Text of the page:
A basic guide to Bankruptcy and Insolvency Law


The Bankruptcy and Insolvency Law in Quebec, Canada, offers protection to those individuals and businesses that find themselves in difficult financial situations. The law is a very important part of the federal legislation that establishes the rights and duties of those who are going through economic imbalances.

However, the Act establishes a number of principles and procedures that also protect creditors. In Québec, the Act is supplemented by a series of provincial laws that establish the basic principles for administering insolvency cases from all perspectives. 

In this guide, we explain the main aspects of how its provisions work.

What is bankruptcy and insolvency law?

The Bankruptcy and Insolvency Law (also known as the BIA) is a federal law that governs the insolvency of individuals and businesses in Canada. 

This law is composed of two parts. First, it establishes the procedures to be followed by creditors to recover money owed to them by an organization or individual. Second, it also establishes procedures to assist insolvent individuals in managing their financial situation.

In Quebec, as in the rest of Canada, the BIA establishes a number of principles that include:

  • Debtors’ liability for the debt.
  • Enabling creditors to recover money owed to them by insolvent debtors.
  • The protection of debtors’ assets for the benefit of creditors.
  • The establishment of procedures to enable debtors to emerge from insolvency.

Who is regulated by the BIA in Quebec?

In Quebec, bankruptcy and insolvency law applies to all natural and legal persons in insolvency. This includes companies, corporations, individuals, personal businesses, trusts and non-profit organizations. 

The BIA is therefore a personal bankruptcy law and business bankruptcy law. It is applicable both to persons who are in a situation of actual insolvency and to those who are threatened with insolvency. That is, who for various reasons could become bankrupt in the short or medium term.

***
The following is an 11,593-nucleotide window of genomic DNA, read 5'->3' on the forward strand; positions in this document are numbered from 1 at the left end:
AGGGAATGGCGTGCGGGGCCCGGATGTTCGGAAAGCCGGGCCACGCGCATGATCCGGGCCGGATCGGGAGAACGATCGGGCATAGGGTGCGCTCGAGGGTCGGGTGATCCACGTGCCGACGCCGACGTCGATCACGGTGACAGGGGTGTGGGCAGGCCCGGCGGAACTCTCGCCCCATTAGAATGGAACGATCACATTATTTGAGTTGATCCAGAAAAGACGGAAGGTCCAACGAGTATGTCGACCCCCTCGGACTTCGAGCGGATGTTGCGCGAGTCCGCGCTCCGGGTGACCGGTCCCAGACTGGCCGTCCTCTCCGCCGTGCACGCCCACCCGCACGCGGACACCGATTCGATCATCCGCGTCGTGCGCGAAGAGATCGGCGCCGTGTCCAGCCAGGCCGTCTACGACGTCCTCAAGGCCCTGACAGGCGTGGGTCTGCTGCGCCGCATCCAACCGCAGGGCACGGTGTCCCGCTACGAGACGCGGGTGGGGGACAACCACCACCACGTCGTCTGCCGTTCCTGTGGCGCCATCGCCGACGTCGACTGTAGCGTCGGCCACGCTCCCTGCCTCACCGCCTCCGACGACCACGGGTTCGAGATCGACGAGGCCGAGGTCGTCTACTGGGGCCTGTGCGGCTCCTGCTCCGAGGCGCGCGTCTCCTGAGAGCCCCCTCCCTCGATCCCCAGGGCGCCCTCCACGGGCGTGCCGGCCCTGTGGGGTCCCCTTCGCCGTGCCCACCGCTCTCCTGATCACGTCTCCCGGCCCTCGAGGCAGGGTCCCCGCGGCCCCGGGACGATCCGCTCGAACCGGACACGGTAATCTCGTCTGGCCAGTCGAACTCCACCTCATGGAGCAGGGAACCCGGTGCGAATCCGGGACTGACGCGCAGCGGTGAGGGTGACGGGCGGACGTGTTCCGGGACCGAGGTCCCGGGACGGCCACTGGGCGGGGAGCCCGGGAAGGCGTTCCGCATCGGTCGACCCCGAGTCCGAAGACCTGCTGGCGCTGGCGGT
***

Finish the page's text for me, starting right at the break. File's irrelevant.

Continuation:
Broadly speaking, the mechanisms of bankruptcy and insolvency law can begin to apply in the event that there is a debt of $1,000 or more that cannot be paid.

What happens when you enter an insolvency situation?

When a company or natural person enters into a bankruptcy or insolvency situation in Quebec, the insolvency courts require the appointment of a bankruptcy trustee to administer the insolvency case.

This person, a licensed and authorized professional, must carry out the planning of a debt financing program in accordance with the bankruptcy and insolvency law

Depending on the case of the specific person or company, it may suggest different routes to follow for debt consolidation. A consumer proposal, a voluntary deposit or a bankruptcy discharge are some of the alternatives. 

It is important to note that the assigned trustee will be able to have access to 

How does bankruptcy and insolvency law apply in Quebec?

In Quebec, the BIA is applied in a manner similar to the way it is applied in the rest of Canada. This means that the courts must follow the procedures established by the BIA to deal with insolvency cases. 

These procedures include: 

  • The establishment of insolvency administration and insolvency financing procedures.
  • The determination of the amount of debt owed by a debtor to creditors.
  • The establishment of insolvency payment procedures.
  • The establishment of a series of provisions aimed at protecting creditors and the debtor. 

Finally, it is important to know that during proceedings governed under the bankruptcy and insolvency law, they may also be subject to proceedings under the winding-up and restructuring act or the companies creditors’ agreement act.

Since these are specialized issues that must be dealt with in detail, it is advisable to be accompanied from the beginning by a good team of advisors. 

If you want to solve your financial problems with peace of mind, Poupart Syndic is at your disposal, contact us!

Poupart Syndic Inc. holds a licensed insolvency trustee license, an essential criterion when choosing a licensed insolvency trustee?
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